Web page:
This year will not go quietly.
One would hope that there could be some sort of pause to the craziness that’s been 2019, if only so we can take a breath and prepare for a 2020 that’s surely going to be a wild one both locally and nationally, but no such luck.
Already this month, we’ve seen the number of homicides on our city’s streets climb past 100, including the heartbreaking news that Brooks’ Sandwich House co-owner Scott Brooks was gunned down while trying to prepare his business to open on what I’m sure he thought would be an uneventful Monday.
Scott’s killing rocked so many in the Charlotte community, not only because of the popularity of his “All the Way” burger but his willingness to act as a connector between the “two Charlottes” we hear so much about. At Brooks’ you would see bankers, artists, working class folks and any other demographic you could think of, sometimes sharing a picnic table while enjoying their lunch.
Scott’s murder hasn’t just been getting attention because he’s a white guy in NoDa, and we all know murders aren’t supposed to happen to white guys in NoDa, but because of his refusal to stay in his bubble and keep making his money. Over the summer, when he and his brother David donated land that they owned so that Habitat for Humanity could build affordable housing there, they proved that they were willing to put their money where their mouth is, as so many others continue to hold panel discussions and talk the topic to death.
As I wrote in a recent Nerve newsletter, Scott’s death was number 104 of the year, and so many of those victims have gone unnoticed to anyone who didn’t know them. It feels wrong to value anyone’s life over another because it is. Scott’s life isn’t worth any more than anyone else’s, and so many of this year’s victims have been by every measure imaginable good people, but all I can hope for is that when a whole community feels the heartbreak of a loss the way they have after Scott’s murder, that it wakes everyone up to start discussing actual solutions to the violence our city has seen this year; solutions that look deeper than hiring more police or lengthening jail terms, but confront the causes of violence rather than the effects. That’s the only way I can imagine that Scott wouldn’t have died in vain.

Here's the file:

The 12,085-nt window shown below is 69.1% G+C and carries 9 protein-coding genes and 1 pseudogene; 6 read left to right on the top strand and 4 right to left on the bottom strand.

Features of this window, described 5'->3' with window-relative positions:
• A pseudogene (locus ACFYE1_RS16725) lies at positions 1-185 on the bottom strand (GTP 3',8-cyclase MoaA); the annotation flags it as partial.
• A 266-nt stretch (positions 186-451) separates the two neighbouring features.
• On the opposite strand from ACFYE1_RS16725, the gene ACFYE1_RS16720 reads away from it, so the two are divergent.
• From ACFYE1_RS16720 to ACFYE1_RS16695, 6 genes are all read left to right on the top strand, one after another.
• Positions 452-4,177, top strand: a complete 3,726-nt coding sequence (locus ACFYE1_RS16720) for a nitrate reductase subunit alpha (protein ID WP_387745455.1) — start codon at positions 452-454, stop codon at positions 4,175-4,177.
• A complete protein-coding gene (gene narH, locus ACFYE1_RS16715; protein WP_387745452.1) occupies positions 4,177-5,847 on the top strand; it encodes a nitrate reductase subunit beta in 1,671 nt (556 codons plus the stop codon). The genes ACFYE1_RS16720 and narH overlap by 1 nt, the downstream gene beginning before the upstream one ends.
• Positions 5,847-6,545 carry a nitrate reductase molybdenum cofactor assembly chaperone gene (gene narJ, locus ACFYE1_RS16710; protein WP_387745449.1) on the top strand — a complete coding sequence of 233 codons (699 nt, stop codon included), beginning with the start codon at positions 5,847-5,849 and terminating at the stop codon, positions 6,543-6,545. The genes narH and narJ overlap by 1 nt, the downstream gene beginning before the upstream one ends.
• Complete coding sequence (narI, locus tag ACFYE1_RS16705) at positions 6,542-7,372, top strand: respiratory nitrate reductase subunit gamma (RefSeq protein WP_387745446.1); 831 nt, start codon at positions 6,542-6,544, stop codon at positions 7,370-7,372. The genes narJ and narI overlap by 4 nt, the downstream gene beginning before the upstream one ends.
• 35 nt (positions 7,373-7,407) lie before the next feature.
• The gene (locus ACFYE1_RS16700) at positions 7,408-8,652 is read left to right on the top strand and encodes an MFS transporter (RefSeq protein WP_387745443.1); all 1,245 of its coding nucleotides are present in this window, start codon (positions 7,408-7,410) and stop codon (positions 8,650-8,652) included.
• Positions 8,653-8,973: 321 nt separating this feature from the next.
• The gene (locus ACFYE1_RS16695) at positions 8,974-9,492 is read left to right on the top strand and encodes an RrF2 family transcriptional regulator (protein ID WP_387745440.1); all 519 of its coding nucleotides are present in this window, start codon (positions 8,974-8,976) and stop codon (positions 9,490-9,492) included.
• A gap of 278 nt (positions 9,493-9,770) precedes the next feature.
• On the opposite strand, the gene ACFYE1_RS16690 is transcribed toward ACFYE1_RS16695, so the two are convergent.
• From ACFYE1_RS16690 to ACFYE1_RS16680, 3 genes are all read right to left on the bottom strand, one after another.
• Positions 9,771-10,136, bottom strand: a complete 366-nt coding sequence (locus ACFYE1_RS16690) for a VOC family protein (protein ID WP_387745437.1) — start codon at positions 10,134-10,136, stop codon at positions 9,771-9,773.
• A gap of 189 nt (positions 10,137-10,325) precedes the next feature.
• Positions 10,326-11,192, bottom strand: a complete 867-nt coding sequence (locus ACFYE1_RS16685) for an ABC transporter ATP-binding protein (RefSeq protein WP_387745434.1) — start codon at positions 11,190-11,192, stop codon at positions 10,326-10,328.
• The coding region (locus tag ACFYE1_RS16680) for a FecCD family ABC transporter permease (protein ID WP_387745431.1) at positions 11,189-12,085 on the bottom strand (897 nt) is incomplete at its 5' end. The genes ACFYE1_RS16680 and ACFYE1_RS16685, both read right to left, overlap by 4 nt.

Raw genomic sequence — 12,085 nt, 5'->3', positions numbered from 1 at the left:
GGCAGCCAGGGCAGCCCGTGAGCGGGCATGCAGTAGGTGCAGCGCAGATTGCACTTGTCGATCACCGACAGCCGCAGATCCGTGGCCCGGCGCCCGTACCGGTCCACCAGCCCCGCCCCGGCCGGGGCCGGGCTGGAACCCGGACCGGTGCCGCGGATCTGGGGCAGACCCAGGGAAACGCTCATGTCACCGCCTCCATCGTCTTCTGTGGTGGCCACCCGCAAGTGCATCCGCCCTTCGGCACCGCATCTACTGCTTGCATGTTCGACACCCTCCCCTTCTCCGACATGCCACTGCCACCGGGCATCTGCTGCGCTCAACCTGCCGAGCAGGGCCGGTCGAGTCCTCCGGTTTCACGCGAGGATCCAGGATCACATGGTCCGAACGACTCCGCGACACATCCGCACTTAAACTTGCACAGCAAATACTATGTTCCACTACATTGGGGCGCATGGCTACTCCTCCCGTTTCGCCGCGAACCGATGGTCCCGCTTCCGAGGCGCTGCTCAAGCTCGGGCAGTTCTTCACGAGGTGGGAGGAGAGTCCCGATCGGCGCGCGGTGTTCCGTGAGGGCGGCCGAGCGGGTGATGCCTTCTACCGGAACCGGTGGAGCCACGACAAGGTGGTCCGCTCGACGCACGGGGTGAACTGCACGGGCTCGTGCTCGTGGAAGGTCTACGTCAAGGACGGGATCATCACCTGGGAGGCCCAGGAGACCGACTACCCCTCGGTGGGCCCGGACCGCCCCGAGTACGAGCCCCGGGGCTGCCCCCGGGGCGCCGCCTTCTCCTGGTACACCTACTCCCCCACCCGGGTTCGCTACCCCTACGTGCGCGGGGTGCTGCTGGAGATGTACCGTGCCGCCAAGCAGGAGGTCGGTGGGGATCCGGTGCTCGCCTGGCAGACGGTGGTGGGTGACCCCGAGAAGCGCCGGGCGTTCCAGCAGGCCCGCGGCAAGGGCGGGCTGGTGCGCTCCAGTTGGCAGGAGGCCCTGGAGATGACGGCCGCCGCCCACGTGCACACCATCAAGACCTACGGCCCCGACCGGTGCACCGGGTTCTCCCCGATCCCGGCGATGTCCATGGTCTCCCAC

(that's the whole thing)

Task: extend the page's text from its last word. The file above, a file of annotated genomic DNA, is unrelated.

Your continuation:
In other news — news that became official on Tuesday morning — Charlotte will be home to Major League Soccer’s 30th franchise. Mayor Vi Lyles, Carolina Panthers owner David Tepper and MLS commissioner Don Garber held a press conference in Uptown to announce what everyone already knew.
According to earlier communications between Lyles and Garber, the city plans to build a practice facility and offices for the new team at the former Eastland Mall site, which has sat abandoned for nearly a decade. I’ve got mixed feelings about this. After all, it’s what folks in that area have been asking for for years. New facilities and team offices will create a wide range of accessible jobs ranging from janitorial staff to corporate gigs with the team.
I hope that people in the east Charlotte area get a first go at those jobs. Tepper confirmed at Tuesday’s press conference that much of the $110 million in city funding will go to east Charlotte, as opposed to Bank of America Stadium. He even stated his desire to see the corridor keep its international flavor, becoming a destination because of its diversity, not in spite of.
These are lofty wishes, and its comforting to know that at least some people in power believe this is a priority, and yet still, it will almost be sad to see the site developed. There’s a skateboard park that’s been built up organically by local skateboarders over multiple years at the site, and the city has let it stay as long as nothing else is happening there. There’s also the Charlotte Open Air Market, held on the site every Saturday and Sunday, providing local business vendors an opportunity to sell their wares on a weekly basis.
Both events are a symbol of the tenacity of Charlotte’s DIY scene, and the Open Air Market is a great way to browse food and other retail from the residents of Charlotte’s most culturally diverse area. In an ideal world, these folks would all have opportunities to thrive in the newly developed site, but I can’t help but think that’s just a pipe dream.
As business development continues inside the Eastland Mall site, I hope measures are taken to be inclusive of the existing community around the site, not only offering jobs but preparing for the inevitable rise in housing prices. That much should be anything but a pipe dream.
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